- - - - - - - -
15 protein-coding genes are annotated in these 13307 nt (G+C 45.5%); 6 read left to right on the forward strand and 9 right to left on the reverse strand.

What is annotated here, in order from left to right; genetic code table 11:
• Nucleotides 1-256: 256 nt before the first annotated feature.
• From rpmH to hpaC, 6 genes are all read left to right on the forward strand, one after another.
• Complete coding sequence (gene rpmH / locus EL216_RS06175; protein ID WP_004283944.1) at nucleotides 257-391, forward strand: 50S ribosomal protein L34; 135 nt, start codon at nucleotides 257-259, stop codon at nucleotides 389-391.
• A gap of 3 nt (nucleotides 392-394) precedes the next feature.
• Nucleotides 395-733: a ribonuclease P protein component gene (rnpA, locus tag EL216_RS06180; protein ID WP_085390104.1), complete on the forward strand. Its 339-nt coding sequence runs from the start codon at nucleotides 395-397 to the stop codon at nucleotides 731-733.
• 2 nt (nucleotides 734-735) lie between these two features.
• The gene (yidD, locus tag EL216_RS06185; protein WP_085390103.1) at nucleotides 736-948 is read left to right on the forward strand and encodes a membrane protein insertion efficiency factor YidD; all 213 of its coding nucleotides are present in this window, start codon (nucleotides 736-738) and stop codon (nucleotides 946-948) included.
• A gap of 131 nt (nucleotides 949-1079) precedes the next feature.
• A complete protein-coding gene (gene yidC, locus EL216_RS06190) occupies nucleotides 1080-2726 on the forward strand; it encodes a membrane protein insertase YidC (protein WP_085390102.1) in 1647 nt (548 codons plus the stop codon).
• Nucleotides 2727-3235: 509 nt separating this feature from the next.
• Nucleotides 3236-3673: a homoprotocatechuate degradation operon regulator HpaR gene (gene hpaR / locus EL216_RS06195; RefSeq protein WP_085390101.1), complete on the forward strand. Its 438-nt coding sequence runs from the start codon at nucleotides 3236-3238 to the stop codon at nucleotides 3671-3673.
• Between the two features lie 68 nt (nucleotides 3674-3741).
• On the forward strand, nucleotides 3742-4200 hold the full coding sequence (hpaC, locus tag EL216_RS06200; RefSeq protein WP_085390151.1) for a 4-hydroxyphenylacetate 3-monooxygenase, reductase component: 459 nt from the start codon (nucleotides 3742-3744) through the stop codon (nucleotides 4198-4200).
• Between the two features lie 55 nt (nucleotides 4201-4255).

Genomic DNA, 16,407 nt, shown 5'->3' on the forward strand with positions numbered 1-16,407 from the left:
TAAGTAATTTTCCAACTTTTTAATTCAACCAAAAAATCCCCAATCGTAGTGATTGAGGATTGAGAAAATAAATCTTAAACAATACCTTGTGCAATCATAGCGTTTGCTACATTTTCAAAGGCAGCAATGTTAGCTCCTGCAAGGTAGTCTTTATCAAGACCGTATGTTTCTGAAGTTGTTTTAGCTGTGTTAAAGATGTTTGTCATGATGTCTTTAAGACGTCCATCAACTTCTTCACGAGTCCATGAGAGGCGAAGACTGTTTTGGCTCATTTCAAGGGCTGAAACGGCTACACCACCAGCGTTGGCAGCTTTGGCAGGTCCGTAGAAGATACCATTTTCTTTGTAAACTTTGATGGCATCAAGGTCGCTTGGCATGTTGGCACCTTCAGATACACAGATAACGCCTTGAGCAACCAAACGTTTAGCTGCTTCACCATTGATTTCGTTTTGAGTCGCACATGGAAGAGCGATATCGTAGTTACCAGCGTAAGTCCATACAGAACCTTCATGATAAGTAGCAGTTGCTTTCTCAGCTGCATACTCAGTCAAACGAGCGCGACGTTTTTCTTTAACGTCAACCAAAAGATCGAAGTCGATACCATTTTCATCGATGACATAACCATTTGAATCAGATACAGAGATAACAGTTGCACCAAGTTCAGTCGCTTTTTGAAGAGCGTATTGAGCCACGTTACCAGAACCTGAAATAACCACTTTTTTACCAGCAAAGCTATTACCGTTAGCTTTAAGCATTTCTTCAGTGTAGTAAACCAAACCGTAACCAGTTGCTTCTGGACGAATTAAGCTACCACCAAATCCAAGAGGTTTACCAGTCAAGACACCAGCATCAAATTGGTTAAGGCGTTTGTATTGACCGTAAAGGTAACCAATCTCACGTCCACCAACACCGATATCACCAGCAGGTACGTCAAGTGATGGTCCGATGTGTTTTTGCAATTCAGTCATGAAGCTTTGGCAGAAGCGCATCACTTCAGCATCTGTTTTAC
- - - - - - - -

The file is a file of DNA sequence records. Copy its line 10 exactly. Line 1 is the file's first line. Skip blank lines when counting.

• A gap of 131 nt (nucleotides 949-1079) precedes the next feature.